I have no idea who is right and who is wrong in the Russian-Ukrainian-Crimean situation. I don’t think much of the ‘instant’ vote of Crimea to secede from the union and the invasion on the pretext of ‘protecting Russian citizens and Russian speakers’, which sounds eerily similar to Nazi Germany’s rationale for taking over Czechoslovakia and Austria before World War II. On the other hand, the protests or riots that led to a new Ukrainian government seem a lot like a coup and makes a respectable rationale for Russia to invade in order to secure its naval base.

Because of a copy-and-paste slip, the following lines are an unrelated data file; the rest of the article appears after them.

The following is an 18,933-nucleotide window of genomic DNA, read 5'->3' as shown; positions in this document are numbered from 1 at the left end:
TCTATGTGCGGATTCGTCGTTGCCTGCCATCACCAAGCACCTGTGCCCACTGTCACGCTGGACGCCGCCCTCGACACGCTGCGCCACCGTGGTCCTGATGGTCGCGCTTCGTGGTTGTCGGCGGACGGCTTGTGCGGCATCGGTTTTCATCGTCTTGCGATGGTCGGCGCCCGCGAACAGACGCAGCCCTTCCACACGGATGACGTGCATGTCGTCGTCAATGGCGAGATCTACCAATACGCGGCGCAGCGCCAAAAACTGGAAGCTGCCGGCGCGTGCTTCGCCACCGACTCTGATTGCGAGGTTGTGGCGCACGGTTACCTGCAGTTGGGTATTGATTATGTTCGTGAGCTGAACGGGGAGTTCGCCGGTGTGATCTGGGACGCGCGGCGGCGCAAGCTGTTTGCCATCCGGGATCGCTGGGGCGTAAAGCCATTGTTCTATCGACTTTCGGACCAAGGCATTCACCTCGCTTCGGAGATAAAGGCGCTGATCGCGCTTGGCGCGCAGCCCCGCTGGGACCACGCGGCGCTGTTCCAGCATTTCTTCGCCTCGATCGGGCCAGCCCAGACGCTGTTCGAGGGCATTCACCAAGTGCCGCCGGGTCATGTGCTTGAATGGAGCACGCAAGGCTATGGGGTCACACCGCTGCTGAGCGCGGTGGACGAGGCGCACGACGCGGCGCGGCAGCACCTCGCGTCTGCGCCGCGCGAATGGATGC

The US and Europe are saying all the right things but what will happen if Russia decides to similarly invade Estonia, Lithuania, or Latvia? Like the Ukraine, all three countries have a sizable Russian population but unlike the Ukraine, all three countries are members of NATO which theoretically obliges all the member countries to defend any member that is attacked. Vice President Biden was in Lithuania last week and said “The president wanted me to come personally to make it clear what you already know that under Article 5 under the NATO treaty, we will respond. We will respond to any aggression against a NATO ally." Biden didn’t say the United States would respond militarily - just that they would respond.